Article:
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I was watching the two big games in the Champions League this week and both of the games were spoiled by the red cards (the card in the City-Barca game was a clear red as it was a clear clear goal scoring opportunity whereas the Arsenal-Bayern game was not so clear cut). It got me thinking;

1: when was the rule around clear goal scoring opportunities introduced and

2: was there a case that made them introduce it? I'm thinking something like when they clamped down on tackles from behind because it was this kind of tackle that forced Marco Van Basten into early retirement or Lampard's goal in the 2010 World Cup which got a debate on goal line technology going.

  • I cannot give a time frame on when it was introduced but the case is simple enough, if you are the last defender and you stop the attacker, or the ball, with an action that would normally be a foul (a tackle or handball), that's a red card for unsportsmanlike conduct. The case is to hinder teams from committing desperate fouls to prevent an almost certain goal. Specific cases may trigger commitment to a rule change but the arguments have certainly been out there for a while in most rule changes. – posdef Feb 20 '14 at 17:34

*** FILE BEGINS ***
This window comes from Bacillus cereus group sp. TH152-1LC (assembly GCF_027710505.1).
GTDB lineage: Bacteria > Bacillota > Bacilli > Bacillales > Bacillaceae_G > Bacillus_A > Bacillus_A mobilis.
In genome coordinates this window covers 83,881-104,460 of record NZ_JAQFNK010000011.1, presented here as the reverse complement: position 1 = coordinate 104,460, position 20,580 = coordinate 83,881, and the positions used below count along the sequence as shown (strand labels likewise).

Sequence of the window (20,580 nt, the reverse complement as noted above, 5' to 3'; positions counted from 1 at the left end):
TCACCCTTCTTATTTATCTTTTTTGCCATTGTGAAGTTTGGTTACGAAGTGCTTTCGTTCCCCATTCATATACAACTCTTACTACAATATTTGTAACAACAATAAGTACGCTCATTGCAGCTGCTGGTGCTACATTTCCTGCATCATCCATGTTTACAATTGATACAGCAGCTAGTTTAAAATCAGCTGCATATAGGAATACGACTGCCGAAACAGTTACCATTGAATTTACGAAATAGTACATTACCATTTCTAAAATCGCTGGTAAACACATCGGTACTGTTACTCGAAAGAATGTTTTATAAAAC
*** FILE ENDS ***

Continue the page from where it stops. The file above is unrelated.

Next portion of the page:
• I understand why the rule is in place I was wondering was there an incident that caused Fifa to introduce the rule – RoB Feb 21 '14 at 9:45
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This rule was first issued to the Football League referees prior to the 1982-83 season. FIFA instructed its referees to send off for this kind of foul prior to the 1990 World Cup. IFAB(International Football Association Board) incroporated this law in 1997.

The concept gained notoriety in association football after an infamous incident in the 1980 FA Cup Final when Willie Young of Arsenal committed a deliberate foul on Paul Allen of West Ham, when Allen had a clear run at goal. As the laws of the game stood, the referee (George Courtney) could only award West Ham a free kick, which he did. This provoked a national debate on deliberate fouls that denied opponents the chance to score a goal.

Source: WikiPedia
Video: YouTube

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